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Since there's no licensing or certification process, it's important to do your homework before choosing a medical travel agency. What to ask:How long have you been in business?
You want to pick an agency that's been around for more than a year and has arranged overseas care for at least 20 patients, says Renee-Marie Stephano, JD, general counsel and COO for the Medical Tourism Association. "This way, you know they've sent a fair number of patients abroad and have a good understanding of the industry."What are the credentials of the people working for you?
A good agency will have a registered nurse or a doctor on staff to help with the matching of patient to physician and with the transfer (and translation) of medical records.Do you send patients primarily to one facility?
This should be a red flag, says Stephanie Sulger, RN, of BridgeHealth International Inc. in Denver, Colorado. "Agencies that use only one facility may be more interested in a commission than the right patient-hospital match." Ideally, you should be presented with several options for surgeons, all based on how many similar procedures he or she has performed, the success rate, and patient feedback.What steps do you take to verify a potential doctor's credentials?
The agency should request this information directly from the hospital and not be getting it from a third-party source such as a Web site. Many will then take the extra step to independently verify the information themselves by calling the medical school or hospital where the doctor trained or worked, says Sulger.How will my medical records be handled?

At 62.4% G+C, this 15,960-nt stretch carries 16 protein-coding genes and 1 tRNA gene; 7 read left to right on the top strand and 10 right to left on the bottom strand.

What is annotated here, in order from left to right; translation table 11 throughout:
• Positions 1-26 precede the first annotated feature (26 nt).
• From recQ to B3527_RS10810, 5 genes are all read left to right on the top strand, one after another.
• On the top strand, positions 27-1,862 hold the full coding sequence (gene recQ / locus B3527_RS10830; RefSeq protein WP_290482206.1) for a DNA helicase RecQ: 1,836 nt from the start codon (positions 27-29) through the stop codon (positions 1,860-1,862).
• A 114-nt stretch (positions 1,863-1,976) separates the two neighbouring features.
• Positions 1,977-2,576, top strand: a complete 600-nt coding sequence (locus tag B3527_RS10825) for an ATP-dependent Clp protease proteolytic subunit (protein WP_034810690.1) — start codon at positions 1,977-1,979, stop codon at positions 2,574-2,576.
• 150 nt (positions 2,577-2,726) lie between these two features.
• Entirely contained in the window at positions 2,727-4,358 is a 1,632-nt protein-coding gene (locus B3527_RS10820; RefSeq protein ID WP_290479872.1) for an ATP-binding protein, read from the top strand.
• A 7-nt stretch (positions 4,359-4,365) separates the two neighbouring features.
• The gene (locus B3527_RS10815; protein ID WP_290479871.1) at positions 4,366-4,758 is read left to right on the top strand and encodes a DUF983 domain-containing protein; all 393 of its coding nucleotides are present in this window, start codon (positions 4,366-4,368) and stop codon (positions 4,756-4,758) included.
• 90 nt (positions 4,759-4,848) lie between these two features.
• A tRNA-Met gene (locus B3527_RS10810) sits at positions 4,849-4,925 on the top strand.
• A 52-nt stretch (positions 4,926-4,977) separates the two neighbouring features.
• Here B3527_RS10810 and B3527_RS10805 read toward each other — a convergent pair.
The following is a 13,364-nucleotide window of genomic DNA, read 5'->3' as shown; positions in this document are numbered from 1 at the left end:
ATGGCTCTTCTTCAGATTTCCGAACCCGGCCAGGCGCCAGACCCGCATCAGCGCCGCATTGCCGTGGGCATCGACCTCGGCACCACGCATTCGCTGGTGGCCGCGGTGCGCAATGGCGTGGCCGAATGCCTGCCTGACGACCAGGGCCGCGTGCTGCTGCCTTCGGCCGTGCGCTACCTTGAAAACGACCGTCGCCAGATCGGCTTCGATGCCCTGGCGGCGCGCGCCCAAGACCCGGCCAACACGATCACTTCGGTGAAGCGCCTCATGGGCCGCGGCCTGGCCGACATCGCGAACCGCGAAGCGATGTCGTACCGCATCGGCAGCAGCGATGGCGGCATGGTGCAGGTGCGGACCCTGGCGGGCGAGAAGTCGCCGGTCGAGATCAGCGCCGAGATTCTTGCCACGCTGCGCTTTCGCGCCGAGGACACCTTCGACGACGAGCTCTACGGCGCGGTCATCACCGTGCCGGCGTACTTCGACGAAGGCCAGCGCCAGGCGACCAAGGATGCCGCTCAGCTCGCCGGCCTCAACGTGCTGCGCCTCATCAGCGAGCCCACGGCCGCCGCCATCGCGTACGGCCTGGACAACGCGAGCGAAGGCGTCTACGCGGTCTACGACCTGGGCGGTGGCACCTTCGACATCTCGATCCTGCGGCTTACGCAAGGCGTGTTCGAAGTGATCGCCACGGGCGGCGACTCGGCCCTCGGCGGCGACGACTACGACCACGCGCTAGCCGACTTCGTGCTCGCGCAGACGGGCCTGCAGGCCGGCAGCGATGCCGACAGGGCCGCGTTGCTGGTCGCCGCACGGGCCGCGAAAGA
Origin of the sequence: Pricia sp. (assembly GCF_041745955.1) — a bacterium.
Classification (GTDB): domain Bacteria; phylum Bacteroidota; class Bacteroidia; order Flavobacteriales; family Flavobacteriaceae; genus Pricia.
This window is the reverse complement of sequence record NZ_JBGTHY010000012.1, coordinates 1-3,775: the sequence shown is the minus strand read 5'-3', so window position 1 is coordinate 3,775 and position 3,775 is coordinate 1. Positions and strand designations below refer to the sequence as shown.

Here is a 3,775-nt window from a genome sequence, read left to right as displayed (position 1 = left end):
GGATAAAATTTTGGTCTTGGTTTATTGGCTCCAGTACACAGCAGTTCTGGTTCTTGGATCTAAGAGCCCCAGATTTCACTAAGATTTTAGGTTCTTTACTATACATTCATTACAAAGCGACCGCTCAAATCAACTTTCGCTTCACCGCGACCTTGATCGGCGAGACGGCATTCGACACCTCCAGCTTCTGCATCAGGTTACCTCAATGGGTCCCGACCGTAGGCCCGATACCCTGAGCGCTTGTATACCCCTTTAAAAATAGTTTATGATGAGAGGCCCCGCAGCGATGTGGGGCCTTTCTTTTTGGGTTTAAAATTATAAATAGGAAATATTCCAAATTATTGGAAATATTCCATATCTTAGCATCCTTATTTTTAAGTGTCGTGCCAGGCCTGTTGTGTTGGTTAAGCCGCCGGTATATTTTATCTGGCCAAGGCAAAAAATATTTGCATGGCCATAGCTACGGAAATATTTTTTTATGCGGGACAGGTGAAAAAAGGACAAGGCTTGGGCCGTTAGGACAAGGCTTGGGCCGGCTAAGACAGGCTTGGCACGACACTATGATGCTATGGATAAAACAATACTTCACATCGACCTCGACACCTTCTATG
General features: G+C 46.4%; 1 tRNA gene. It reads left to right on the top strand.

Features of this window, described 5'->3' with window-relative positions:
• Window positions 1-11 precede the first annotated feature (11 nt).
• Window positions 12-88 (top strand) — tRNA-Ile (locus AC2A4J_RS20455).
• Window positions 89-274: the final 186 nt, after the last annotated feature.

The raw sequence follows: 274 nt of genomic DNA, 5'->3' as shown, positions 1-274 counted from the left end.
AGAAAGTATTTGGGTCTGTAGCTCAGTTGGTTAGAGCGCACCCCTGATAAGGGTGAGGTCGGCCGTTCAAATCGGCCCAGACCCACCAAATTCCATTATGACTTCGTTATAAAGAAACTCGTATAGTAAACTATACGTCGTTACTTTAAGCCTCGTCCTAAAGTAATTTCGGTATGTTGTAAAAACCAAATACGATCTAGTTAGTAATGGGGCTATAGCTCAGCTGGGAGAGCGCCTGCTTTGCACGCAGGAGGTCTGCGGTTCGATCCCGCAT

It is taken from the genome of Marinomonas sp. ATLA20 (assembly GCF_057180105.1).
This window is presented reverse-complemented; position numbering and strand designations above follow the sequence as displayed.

According to Stephano, it's the agency's responsibility to send your records to the hospital and arrange for them to be sent back after the surgery. A reputable agency will be able to handle records electronically and provide translation services should they come back in the doctor's native language.What if I decide not to go through with the procedure?
Only work with an agency that offers a guarantee, says Patrick Marsek of MedRetreat. "This way, if you get to the country, have a consultation and hospital tour, and aren't completely comfortable with the situation, you can opt out, return home, and receive a complete refund of your deposit."
Originally published on FitnessMagazine.com, August 2008.